The CPS Board—appointed by the mayor— is not accountable to the people it is supposed to serve. The Board is failing our children.
We need to raise $10,000 to file federal and state suits and another $10,000 to cover expenses so the (pro-bono) attorneys can win this suit for the people of Chicago.
Please donate now, share on your social networks and ask 5 others to donate at https://rally.org/ChiElectSchoolBoard .
An overwhelming majority of Chicagoans in 327 precincts VOTED YES on the advisory referendum for an Elected Representative School Board (ERSB) for CPS in November of 2012. The Illinois legislature must change to law to allow Chicagoans the same right the residents of every other city and town in the state enjoy... the right to elect the people who run Chicago's public schools. This referendum has made our voices sound a resounding "YES" and will begin to push the process in the right direction.
The results on the ERSB Referendum are 87% in favor where it was on the ballot. You can see exact results for every precinct at the Chicago Board of Elections website (pdf).
What you can do.
- See our Events Page for upcoming events.
- Donate to the lawsuit to get an elected representative school board.
- Contact your elected officials. Ask them to support a Representative Elected School Board. If it was not on the ballot in your precinct, call your alderman and let them know you support an Elected Representative School Board.
- To find out if it was on the ballot in your precinct go to our map ESB Referendum - Precinct Map . You can see a list of all 327 Precincts and how they voted on the referendum here.
- Since the law must be changed in the Illinois Legislature, contact your IL State Representative, your State Senator and Governor Quinn to let them know you want an Elected Representative School Board in Chicago.
- Visit this site regularly or get on our mailing list through the "contact" page so you can learn about opportunities to volunteer.
- Follow CODE @CODE4Democracy on Twitter for updates.
Why we need an Elected Representative School Board
- CPS’s privatization policies—school closings, turnarounds and charters—do NOT improve education. They have been devastating to all children, especially those in African American and Latino communities.
- Class size has increased. Art, music, recess, PE & after school activities have been cut, while high-stakes testing eats up more classroom and learning time. It took a historic teacher strike just to hold the line on these losses, but the district is a long way from providing a rich curriculum for all students.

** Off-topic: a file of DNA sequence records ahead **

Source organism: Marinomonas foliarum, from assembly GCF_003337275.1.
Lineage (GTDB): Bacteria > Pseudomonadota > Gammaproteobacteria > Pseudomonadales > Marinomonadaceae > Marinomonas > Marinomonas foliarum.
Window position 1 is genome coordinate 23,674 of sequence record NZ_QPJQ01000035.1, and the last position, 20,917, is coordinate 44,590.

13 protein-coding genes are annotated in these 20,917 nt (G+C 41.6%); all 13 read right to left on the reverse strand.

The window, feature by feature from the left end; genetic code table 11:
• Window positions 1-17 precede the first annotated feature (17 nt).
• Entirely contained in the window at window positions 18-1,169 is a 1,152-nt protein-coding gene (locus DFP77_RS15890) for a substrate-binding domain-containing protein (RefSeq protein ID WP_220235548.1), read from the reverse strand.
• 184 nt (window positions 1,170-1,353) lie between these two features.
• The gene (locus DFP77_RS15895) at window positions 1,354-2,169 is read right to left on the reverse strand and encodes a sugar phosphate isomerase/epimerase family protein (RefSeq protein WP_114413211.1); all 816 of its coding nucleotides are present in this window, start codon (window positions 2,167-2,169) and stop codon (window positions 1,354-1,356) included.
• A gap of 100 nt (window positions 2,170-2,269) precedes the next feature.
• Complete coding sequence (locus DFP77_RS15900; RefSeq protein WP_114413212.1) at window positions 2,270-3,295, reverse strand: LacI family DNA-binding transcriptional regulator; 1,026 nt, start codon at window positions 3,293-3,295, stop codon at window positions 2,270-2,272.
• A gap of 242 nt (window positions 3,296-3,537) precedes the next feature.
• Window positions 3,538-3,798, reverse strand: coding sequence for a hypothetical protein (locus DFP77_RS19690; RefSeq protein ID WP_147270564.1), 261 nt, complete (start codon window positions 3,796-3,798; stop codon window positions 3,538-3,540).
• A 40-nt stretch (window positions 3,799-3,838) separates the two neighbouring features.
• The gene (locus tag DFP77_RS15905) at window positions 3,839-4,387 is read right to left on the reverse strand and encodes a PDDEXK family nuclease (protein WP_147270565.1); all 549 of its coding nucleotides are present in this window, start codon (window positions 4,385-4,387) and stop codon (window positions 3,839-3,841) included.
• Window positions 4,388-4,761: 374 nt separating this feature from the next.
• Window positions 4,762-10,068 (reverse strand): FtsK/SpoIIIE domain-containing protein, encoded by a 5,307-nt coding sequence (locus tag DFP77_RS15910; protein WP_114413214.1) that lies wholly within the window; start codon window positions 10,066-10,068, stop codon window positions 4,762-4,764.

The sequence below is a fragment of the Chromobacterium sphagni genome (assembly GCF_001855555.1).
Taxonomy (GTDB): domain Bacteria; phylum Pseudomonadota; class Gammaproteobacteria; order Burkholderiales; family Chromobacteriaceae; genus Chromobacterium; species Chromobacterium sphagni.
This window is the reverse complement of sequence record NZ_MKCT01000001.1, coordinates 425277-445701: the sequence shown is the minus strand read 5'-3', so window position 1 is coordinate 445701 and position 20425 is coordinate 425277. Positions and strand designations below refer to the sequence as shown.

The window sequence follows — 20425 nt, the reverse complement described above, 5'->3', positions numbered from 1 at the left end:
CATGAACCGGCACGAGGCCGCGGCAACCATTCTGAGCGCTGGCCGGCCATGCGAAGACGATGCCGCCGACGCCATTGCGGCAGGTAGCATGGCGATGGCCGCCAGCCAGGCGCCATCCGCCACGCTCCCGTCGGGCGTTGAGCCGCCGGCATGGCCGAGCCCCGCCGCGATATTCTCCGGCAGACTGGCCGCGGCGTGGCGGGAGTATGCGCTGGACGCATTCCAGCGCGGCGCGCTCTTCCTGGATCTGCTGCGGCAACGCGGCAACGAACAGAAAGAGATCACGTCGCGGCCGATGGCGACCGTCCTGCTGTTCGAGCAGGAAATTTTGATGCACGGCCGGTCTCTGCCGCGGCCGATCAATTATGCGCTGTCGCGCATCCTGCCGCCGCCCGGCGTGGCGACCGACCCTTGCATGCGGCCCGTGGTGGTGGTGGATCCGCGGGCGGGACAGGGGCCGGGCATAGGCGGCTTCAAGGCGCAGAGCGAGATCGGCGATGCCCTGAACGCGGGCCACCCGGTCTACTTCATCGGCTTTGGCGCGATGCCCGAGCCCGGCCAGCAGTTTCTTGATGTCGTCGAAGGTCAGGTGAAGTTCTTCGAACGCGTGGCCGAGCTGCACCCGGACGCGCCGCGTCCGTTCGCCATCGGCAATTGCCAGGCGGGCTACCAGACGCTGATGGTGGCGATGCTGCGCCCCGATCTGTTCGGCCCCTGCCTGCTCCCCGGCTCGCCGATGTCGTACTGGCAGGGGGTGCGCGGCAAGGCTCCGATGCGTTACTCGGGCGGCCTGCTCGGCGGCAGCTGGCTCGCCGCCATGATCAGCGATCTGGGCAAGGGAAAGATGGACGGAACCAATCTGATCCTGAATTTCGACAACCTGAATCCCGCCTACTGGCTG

- CPS has expanded an unequal system: A top tier of selective schools for a few students and a bottom tier of resource-starved neighborhood schools for everyone else.
- CPS makes decisions, like the ones that forced the teachers' strike without any pubic input.
- CPS blames teachers, parents, and students for the problems THEY have created.
- The teachers were able to fight back against the board on some issues by striking, but the union is legally prohibited to strike over many issues that affect students, parents and communities in CPS. School closures, class size, expansion of charters, uneven distribution of resources and the expansion of more and more standardized testing are all CPS board policies that are imposed with no input from students, parents or communities.
An Elected Representative Board is a Necessary FIRST STEP to Improve Our Schools.
- An Elected Representative Board would be accountable to the citizens of Chicago as well as CPS teachers, parents and students and would be more diverse, reflecting the people it serves.
- By state law, Chicago is the only city in Illinois with an appointed school board. The Illinois Legislature must pass a law to enact an elected school board. Our advisory referendum will make our voices heard in Springfield and let our legislators know that they have our support for an Elected Representative Board.
- Election requirements could mandate specific qualifications and cap campaign expenditures, thus reducing the influence of money and politics on education.